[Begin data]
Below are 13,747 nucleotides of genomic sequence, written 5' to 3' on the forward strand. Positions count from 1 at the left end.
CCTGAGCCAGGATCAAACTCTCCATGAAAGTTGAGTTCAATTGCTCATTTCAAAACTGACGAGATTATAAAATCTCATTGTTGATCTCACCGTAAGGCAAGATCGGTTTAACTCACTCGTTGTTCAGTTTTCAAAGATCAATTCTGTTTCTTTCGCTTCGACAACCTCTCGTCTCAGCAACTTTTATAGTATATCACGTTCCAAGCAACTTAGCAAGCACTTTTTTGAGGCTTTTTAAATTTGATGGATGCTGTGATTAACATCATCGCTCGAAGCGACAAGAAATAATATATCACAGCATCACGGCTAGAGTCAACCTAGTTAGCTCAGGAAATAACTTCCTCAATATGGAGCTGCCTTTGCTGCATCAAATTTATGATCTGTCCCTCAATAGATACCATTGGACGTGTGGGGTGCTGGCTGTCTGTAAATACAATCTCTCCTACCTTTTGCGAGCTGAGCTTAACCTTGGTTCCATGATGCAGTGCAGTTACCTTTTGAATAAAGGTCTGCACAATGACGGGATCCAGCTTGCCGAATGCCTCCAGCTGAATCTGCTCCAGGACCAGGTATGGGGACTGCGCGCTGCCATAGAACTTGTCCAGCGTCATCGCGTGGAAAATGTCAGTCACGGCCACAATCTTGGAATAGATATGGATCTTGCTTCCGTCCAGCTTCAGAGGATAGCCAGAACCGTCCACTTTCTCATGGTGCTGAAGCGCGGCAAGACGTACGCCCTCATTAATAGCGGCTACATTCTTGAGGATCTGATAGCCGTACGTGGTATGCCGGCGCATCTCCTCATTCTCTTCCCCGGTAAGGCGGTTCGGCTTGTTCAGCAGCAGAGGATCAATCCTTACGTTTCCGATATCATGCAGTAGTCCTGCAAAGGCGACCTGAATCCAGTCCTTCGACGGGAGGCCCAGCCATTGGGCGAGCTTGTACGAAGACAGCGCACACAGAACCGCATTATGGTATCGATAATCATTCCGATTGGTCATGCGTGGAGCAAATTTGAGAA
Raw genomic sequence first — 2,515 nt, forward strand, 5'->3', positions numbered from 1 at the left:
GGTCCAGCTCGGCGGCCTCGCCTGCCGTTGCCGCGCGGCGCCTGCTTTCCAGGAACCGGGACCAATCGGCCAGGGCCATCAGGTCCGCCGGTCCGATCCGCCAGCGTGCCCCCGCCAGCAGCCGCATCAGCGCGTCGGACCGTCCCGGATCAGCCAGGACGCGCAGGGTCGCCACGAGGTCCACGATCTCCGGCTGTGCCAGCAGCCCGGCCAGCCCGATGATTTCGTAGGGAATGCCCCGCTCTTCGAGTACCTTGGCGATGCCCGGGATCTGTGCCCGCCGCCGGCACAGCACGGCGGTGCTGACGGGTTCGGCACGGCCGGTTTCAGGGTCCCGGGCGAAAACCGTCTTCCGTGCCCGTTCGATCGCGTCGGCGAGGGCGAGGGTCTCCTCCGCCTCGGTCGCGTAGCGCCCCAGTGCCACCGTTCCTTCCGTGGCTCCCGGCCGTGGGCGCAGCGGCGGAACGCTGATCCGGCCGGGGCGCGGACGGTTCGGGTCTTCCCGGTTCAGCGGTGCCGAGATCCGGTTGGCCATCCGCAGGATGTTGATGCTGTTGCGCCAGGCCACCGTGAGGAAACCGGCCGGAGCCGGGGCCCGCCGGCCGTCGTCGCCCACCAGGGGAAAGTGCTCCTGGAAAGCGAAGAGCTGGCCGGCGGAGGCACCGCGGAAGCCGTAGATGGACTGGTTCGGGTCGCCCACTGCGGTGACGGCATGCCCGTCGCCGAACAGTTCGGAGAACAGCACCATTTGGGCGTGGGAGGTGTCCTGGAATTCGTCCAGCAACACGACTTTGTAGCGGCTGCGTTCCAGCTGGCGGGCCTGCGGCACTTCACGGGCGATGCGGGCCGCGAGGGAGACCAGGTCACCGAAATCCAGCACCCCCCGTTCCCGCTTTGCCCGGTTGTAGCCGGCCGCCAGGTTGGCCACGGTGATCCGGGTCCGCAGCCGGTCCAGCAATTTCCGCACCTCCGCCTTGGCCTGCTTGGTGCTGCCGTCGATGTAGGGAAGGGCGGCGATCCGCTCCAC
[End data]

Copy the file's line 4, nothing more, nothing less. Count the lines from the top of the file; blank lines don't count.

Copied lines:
GGTCCAGCTCGGCGGCCTCGCCTGCCGTTGCCGCGCGGCGCCTGCTTTCCAGGAACCGGGACCAATCGGCCAGGGCCATCAGGTCCGCCGGTCCGATCCGCCAGCGTGCCCCCGCCAGCAGCCGCATCAGCGCGTCGGACCGTCCCGGATCAGCCAGGACGCGCAGGGTCGCCACGAGGTCCACGATCTCCGGCTGTGCCAGCAGCCCGGCCAGCCCGATGATTTCGTAGGGAATGCCCCGCTCTTCGAGTACCTTGGCGATGCCCGGGATCTGTGCCCGCCGCCGGCACAGCACGGCGGTGCTGACGGGTTCGGCACGGCCGGTTTCAGGGTCCCGGGCGAAAACCGTCTTCCGTGCCCGTTCGATCGCGTCGGCGAGGGCGAGGGTCTCCTCCGCCTCGGTCGCGTAGCGCCCCAGTGCCACCGTTCCTTCCGTGGCTCCCGGCCGTGGGCGCAGCGGCGGAACGCTGATCCGGCCGGGGCGCGGACGGTTCGGGTCTTCCCGGTTCAGCGGTGCCGAGATCCGGTTGGCCATCCGCAGGATGTTGATGCTGTTGCGCCAGGCCACCGTGAGGAAACCGGCCGGAGCCGGGGCCCGCCGGCCGTCGTCGCCCACCAGGGGAAAGTGCTCCTGGAAAGCGAAGAGCTGGCCGGCGGAGGCACCGCGGAAGCCGTAGATGGACTGGTTCGGGTCGCCCACTGCGGTGACGGCATGCCCGTCGCCGAACAGTTCGGAGAACAGCACCATTTGGGCGTGGGAGGTGTCCTGGAATTCGTCCAGCAACACGACTTTGTAGCGGCTGCGTTCCAGCTGGCGGGCCTGCGGCACTTCACGGGCGATGCGGGCCGCGAGGGAGACCAGGTCACCGAAATCCAGCACCCCCCGTTCCCGCTTTGCCCGGTTGTAGCCGGCCGCCAGGTTGGCCACGGTGATCCGGGTCCGCAGCCGGTCCAGCAATTTCCGCACCTCCGCCTTGGCCTGCTTGGTGCTGCCGTCGATGTAGGGAAGGGCGGCGATCCGCTCCAC